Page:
Newspaper coverage on 28th October 2017, following Prime Minister Datuk Seri Najib Razak’s Budget 2018 annoucement. [BERNAMA]
Newspaper coverage on 28th October 2017, following Prime Minister Datuk Seri Najib Razak’s Budget 2018 annoucement. [BERNAMA]

KUALA LUMPUR: PricewaterhouseCoopers Malaysia said the Budget 2018 is focused on the ‘nuts and bolts’ of addressing the increase in cost of living as well as progressing towards a high-income economy.

(PwC) Malaysia tax leader Jagdev Singh said many of the measures announced are focused on the man on the street, addressing issues of the B40 and M40 groups, civil servants, and women in the workforce.

“There are no significant measures that impact corporates directly as tax rates remain the same, while the existing incentives are maintained,” he said in a statement.

Jagdev said the Budget 2018 delivered timely in reference to the reduction in personal tax rates, up to RM1,000, which would will benefit a large number of taxpayers.

He also said a reduction in corporate taxes was not expected, given the focus on reducing the budget deficit.

“However, I had hoped that targeted measures based on productivity increases, and investment in R&D would be introduced, and this was visibly missing in Budget 2018,” he said.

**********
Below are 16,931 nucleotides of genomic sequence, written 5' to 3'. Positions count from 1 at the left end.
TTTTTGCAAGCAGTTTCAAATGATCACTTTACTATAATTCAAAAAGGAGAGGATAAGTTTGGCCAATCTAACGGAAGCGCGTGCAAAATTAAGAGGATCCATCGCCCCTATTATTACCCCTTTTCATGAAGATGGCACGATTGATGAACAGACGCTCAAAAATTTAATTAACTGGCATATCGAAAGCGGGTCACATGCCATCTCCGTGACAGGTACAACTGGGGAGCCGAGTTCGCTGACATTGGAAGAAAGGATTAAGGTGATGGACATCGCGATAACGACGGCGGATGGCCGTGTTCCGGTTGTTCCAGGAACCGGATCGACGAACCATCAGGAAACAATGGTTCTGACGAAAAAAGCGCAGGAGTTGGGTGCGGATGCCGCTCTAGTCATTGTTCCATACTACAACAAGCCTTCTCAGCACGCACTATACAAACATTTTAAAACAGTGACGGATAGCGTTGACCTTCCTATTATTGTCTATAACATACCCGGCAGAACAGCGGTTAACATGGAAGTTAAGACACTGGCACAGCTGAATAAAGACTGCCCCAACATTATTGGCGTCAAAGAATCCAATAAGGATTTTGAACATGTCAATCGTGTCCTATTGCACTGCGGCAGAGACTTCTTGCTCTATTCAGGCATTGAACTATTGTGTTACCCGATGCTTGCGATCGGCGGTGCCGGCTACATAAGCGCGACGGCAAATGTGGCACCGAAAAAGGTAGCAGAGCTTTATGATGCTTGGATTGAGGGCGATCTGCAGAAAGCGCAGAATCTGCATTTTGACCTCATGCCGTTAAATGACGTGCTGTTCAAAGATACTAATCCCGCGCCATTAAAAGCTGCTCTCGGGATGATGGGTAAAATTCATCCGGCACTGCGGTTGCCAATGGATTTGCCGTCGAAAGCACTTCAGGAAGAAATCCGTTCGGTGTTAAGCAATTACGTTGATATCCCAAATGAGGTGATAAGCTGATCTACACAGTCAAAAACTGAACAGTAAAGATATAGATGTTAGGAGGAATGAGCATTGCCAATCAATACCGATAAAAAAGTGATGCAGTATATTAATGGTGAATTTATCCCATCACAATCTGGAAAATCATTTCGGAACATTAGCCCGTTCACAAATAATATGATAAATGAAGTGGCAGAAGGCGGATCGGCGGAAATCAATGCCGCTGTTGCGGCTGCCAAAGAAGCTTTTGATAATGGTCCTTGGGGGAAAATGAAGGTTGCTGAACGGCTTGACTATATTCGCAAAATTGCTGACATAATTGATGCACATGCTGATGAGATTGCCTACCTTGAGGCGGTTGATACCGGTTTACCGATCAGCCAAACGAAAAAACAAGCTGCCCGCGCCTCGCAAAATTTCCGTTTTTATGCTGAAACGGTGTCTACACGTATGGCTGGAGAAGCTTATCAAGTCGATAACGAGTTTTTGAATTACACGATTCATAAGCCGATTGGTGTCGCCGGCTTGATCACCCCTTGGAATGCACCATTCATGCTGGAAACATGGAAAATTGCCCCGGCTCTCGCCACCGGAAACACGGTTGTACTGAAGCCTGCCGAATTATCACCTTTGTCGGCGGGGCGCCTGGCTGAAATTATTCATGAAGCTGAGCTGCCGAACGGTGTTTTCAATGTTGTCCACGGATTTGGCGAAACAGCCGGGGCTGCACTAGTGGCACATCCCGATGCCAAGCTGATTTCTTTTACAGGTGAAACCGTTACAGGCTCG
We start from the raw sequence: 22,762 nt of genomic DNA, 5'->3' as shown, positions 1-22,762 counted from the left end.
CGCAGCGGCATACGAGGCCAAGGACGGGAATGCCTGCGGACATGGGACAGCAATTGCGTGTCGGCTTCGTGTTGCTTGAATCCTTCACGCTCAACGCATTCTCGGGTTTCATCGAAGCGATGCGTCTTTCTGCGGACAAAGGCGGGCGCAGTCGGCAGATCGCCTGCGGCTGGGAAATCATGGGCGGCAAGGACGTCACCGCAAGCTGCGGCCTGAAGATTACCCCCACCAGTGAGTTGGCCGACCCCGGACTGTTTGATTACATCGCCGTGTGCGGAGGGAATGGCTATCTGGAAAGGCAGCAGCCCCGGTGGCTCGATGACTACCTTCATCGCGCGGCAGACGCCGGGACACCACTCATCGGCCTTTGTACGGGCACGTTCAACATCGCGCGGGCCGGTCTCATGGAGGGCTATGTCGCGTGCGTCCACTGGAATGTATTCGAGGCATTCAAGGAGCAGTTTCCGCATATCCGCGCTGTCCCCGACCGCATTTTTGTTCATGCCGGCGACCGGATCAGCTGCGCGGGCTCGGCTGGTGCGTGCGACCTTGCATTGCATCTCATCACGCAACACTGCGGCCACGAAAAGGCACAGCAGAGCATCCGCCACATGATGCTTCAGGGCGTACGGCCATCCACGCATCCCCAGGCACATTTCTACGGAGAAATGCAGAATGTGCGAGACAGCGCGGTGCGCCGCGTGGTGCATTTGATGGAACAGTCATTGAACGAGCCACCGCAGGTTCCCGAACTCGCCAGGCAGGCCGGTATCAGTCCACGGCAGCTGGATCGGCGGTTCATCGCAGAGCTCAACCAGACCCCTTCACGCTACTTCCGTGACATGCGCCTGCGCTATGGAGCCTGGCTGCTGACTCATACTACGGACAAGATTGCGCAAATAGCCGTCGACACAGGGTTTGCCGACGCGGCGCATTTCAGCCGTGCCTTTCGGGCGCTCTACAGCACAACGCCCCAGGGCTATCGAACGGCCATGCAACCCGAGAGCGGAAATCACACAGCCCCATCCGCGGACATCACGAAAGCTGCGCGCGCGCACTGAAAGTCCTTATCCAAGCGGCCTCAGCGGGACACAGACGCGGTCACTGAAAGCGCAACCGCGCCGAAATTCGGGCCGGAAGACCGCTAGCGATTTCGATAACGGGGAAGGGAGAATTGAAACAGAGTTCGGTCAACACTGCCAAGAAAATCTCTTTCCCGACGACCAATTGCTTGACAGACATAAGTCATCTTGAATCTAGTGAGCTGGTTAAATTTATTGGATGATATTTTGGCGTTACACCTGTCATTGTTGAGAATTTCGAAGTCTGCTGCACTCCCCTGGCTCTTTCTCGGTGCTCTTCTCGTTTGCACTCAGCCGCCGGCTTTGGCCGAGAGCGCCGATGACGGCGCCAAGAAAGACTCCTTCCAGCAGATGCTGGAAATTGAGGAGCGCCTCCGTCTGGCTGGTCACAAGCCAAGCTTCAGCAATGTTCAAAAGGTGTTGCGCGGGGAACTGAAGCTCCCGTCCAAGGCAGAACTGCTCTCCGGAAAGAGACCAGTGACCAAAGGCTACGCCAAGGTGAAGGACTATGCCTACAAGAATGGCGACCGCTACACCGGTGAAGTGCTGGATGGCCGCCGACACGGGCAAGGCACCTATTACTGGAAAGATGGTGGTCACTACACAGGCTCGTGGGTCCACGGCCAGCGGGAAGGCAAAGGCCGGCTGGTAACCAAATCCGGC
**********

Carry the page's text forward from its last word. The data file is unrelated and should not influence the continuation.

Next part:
He noted the government plays a crucial role in shaping public perception on home ownership, following its initiative to promote rental properties that mirrors the situation in many developed countries.

However, he said a central government agency should focus on the three key aspects of home ownership including supply, demand and social aspects.

On another note, Jagdev said cash handouts remain to be the best way in providing immediate relief to the B40 group, and Budget 2018 continues what was started in 2012.

“While there may appear to be a long list of different cash handouts, this is necessary as the requirements of the different target audience are unique and difficult to address singularly,” he added.

Previously, the concept of TN50 announced in the last budget has been developed further in Budget 2018, with the focus on education is certainly appropriate as we move towards a digital environment.

“As we progress, technical and vocational education training would be a very important element to develop the right skill sets to differentiate us from our neighbours,” he said.

He said this year’s budget provides more details on budget allocation focused on infrastructure development, particularly on the Digital Free Trade Zone.

“This is an important building block to attract key global players in choosing Malaysia as the digital hub for their operations.

“The next step would be to develop a set of tailored incentives which meets the requirements of the individual investors,” he added.

He said the Budget 2018 provides a framework for shaping the workforce of the future, and hopes in the long run measures; it would focus on increasing its competitiveness in the new economy.